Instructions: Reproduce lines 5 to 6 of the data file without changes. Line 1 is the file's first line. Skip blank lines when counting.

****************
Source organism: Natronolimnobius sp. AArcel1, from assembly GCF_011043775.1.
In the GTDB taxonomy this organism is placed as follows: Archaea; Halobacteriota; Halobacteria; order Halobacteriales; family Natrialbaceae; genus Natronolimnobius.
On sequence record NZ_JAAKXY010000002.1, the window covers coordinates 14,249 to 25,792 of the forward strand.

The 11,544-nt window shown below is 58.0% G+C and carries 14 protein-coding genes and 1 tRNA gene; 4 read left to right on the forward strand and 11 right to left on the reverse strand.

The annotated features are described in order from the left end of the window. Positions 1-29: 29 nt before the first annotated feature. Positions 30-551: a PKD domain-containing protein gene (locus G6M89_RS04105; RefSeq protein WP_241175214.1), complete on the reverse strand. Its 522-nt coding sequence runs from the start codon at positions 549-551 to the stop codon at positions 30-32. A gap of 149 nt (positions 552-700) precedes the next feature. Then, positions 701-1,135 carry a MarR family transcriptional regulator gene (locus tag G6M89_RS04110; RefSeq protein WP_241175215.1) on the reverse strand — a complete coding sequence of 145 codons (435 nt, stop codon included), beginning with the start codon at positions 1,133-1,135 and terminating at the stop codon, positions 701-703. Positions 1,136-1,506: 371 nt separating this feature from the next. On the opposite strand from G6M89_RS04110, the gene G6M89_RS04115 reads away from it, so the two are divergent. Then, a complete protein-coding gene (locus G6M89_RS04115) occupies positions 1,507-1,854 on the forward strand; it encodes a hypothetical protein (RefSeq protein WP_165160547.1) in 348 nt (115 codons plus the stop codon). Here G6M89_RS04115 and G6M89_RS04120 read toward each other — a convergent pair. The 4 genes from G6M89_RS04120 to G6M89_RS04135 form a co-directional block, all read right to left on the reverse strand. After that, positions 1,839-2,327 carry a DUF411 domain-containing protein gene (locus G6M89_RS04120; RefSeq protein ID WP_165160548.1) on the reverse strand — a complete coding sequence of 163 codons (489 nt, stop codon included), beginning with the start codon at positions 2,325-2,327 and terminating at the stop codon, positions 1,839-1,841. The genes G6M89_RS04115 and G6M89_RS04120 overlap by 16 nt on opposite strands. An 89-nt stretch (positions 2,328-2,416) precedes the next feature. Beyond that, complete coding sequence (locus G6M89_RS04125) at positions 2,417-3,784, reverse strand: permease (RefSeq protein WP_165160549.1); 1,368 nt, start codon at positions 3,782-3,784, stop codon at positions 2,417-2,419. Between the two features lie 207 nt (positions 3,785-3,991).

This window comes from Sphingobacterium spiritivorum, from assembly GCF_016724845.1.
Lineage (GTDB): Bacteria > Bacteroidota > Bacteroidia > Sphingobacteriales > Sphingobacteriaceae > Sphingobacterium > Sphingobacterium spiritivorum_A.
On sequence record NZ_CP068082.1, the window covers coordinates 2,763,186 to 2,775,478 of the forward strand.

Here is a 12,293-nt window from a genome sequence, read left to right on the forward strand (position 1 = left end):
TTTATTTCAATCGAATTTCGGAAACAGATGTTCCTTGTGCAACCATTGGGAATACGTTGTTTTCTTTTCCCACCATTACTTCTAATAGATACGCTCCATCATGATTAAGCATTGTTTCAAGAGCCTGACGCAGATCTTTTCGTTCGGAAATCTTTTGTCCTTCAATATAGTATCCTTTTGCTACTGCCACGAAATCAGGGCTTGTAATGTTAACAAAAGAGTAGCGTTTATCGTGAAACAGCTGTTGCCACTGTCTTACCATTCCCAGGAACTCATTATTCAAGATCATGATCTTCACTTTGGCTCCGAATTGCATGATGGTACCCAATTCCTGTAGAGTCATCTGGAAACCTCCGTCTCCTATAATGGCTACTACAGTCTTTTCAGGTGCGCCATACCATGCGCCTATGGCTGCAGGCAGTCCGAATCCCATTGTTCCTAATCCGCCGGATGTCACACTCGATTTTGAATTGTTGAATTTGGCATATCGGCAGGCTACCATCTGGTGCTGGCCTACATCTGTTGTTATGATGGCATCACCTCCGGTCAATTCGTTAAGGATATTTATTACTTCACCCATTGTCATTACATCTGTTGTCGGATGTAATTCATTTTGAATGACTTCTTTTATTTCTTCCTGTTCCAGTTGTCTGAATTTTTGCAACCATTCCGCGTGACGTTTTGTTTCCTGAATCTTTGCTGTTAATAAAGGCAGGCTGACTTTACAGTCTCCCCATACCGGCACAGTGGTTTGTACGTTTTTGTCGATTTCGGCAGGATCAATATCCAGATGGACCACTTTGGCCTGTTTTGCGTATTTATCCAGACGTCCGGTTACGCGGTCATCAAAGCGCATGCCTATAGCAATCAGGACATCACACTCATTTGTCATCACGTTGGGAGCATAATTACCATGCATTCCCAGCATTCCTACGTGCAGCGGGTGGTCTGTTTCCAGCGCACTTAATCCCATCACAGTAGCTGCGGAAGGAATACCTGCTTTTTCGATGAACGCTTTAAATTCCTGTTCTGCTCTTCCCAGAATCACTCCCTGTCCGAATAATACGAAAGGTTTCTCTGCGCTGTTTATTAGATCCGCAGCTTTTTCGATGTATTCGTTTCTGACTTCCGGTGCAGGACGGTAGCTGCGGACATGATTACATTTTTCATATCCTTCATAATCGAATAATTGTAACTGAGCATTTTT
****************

The annotated features are described in order from the left end of the window. Positions 1-29: 29 nt before the first annotated feature. Positions 30-551: a PKD domain-containing protein gene (locus G6M89_RS04105; RefSeq protein WP_241175214.1), complete on the reverse strand. Its 522-nt coding sequence runs from the start codon at positions 549-551 to the stop codon at positions 30-32. A gap of 149 nt (positions 552-700) precedes the next feature. Then, positions 701-1,135 carry a MarR family transcriptional regulator gene (locus tag G6M89_RS04110; RefSeq protein WP_241175215.1) on the reverse strand — a complete coding sequence of 145 codons (435 nt, stop codon included), beginning with the start codon at positions 1,133-1,135 and terminating at the stop codon, positions 701-703. Positions 1,136-1,506: 371 nt separating this feature from the next. On the opposite strand from G6M89_RS04110, the gene G6M89_RS04115 reads away from it, so the two are divergent. Then, a complete protein-coding gene (locus G6M89_RS04115) occupies positions 1,507-1,854 on the forward strand; it encodes a hypothetical protein (RefSeq protein WP_165160547.1) in 348 nt (115 codons plus the stop codon). Here G6M89_RS04115 and G6M89_RS04120 read toward each other — a convergent pair. The 4 genes from G6M89_RS04120 to G6M89_RS04135 form a co-directional block, all read right to left on the reverse strand. After that, positions 1,839-2,327 carry a DUF411 domain-containing protein gene (locus G6M89_RS04120; RefSeq protein ID WP_165160548.1) on the reverse strand — a complete coding sequence of 163 codons (489 nt, stop codon included), beginning with the start codon at positions 2,325-2,327 and terminating at the stop codon, positions 1,839-1,841. The genes G6M89_RS04115 and G6M89_RS04120 overlap by 16 nt on opposite strands. An 89-nt stretch (positions 2,328-2,416) precedes the next feature. Beyond that, complete coding sequence (locus G6M89_RS04125) at positions 2,417-3,784, reverse strand: permease (RefSeq protein WP_165160549.1); 1,368 nt, start codon at positions 3,782-3,784, stop codon at positions 2,417-2,419. Between the two features lie 207 nt (positions 3,785-3,991).

This window comes from Sphingobacterium spiritivorum, from assembly GCF_016724845.1.